Another thing to be revealed, or perhaps reiterated, by the story is the media’s desperation currently to dig up as much bad news as they can find about football. Granted they won’t have to do too much digging in some areas, but TV producers will be rubbing their hands at the thought of all the studio discussions after Euro ’96 in which an invited audience will be given ten seconds to explain why England did so badly, why football is overrated, why hooliganism is back (“and on the front row we have Brian, a self confessed hooligan from Norwich . . .”).

While we’re not suggesting that anyone follow the trail blazed by Sky, whose brainless hype of everything attached to the Premiership makes the TV news output of a one party state seem broadminded and fair, it would help if things were kept in perspective.

Yes, footballers behave badly in public and often refuse to accept that they have any responsibility for any damage or insult caused. But so do other sportsmen, so too do pop stars, politicians, members of the royal family, even – steel yourselves – some journalists, but they are rarely taken to task for setting a bad example.

Much as we’re loath to say it, given that it has been said so often, the gleeful rush to be judgmental about footballers surely has much to do with social class. Rugby players who let off fire extinguishers in public places might be medical students, farmers or solicitors by day and so are just indulging in high spirits. Footballers doing the same thing are yobs, thugs, probably not brought up properly.

But the principle reason why such behaviour seems to be widespread can’t be put down to class. They carry on much as they like because, apart from when it gets into the papers, no one tells them not to. The comments made by current England coach Bryan Robson about his boozing days at Man Utd during BBC2’s recent George Best Night added to the already large body of evidence to suggest that our players seem to be actively encouraged to unwind with the odd pint or ten.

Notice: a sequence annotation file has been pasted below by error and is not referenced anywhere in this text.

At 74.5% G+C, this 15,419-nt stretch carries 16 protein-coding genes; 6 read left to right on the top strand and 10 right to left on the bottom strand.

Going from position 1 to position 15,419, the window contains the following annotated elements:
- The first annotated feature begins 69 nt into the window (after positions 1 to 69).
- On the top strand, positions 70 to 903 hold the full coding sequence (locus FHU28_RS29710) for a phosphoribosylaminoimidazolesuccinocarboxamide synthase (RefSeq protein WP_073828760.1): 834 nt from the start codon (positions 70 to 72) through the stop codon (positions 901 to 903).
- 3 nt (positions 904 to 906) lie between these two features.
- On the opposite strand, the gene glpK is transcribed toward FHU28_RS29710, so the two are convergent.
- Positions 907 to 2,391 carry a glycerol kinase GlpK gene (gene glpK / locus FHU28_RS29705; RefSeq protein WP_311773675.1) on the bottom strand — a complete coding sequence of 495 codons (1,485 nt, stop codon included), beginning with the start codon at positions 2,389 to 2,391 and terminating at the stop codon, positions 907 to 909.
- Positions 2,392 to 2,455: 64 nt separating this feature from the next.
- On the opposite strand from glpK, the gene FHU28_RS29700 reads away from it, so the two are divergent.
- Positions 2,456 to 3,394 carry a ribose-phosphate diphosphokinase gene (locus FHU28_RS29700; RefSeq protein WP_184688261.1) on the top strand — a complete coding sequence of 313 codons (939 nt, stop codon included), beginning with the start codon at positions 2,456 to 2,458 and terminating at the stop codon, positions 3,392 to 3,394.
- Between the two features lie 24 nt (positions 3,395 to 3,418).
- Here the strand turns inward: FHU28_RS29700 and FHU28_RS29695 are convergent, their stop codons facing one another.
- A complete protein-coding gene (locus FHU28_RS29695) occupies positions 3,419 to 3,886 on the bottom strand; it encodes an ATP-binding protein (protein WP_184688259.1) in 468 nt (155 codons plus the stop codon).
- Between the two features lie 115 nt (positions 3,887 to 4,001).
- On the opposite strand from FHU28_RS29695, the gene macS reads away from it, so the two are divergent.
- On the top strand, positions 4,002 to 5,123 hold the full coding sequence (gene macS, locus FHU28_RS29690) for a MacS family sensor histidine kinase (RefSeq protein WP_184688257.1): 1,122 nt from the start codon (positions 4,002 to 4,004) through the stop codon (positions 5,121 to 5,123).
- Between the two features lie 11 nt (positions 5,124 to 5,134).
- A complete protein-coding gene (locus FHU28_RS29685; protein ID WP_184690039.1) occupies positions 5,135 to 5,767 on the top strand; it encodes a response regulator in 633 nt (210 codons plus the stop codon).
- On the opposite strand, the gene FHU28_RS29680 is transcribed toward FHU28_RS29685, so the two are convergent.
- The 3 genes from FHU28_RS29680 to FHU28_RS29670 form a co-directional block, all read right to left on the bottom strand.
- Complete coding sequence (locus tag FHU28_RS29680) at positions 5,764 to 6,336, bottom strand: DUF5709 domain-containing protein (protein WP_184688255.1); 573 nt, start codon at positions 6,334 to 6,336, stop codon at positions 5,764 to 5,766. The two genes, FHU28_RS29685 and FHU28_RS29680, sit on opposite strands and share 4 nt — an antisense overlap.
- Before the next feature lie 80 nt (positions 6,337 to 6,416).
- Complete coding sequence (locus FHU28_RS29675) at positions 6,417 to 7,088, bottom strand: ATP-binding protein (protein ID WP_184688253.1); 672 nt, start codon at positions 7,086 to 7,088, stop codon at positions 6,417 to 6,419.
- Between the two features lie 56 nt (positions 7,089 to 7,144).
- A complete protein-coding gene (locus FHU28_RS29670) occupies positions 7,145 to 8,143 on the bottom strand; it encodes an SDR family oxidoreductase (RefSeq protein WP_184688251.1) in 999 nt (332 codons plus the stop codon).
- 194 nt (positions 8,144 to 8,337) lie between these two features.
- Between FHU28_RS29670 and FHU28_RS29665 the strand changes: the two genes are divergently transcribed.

Footballers from other countries don’t seem to drink anything like as much as many of their English counterparts, not least because they think it’s unprofessional, a sign of not being serious about what you do. By contrast, football people here, and not just the players, seem to live in a world governed by one of the tenets of the old gentleman amateurs – don’t take yourself, or your sport, too seriously, otherwise people will think you’re boring, and what could be worse than that?

When the culture they’re part of seems so mixed up, when the daily papers eagerly talk up tales of players or supporters bringing ‘shame’ upon the nation, it should be little surprise that footballers are often baffled by the adverse reactions they provoke. We want to enjoy our ‘mavericks’ (a wide category, stretching from screwed-up geniuses like George Best to smug second-raters like Rodney Marsh) but we also want to be able to pillory them for every indiscretion.

It’s ludicrous, mad even, but there’s no telling some people.

From WSC 113 July 1996. What was happening this month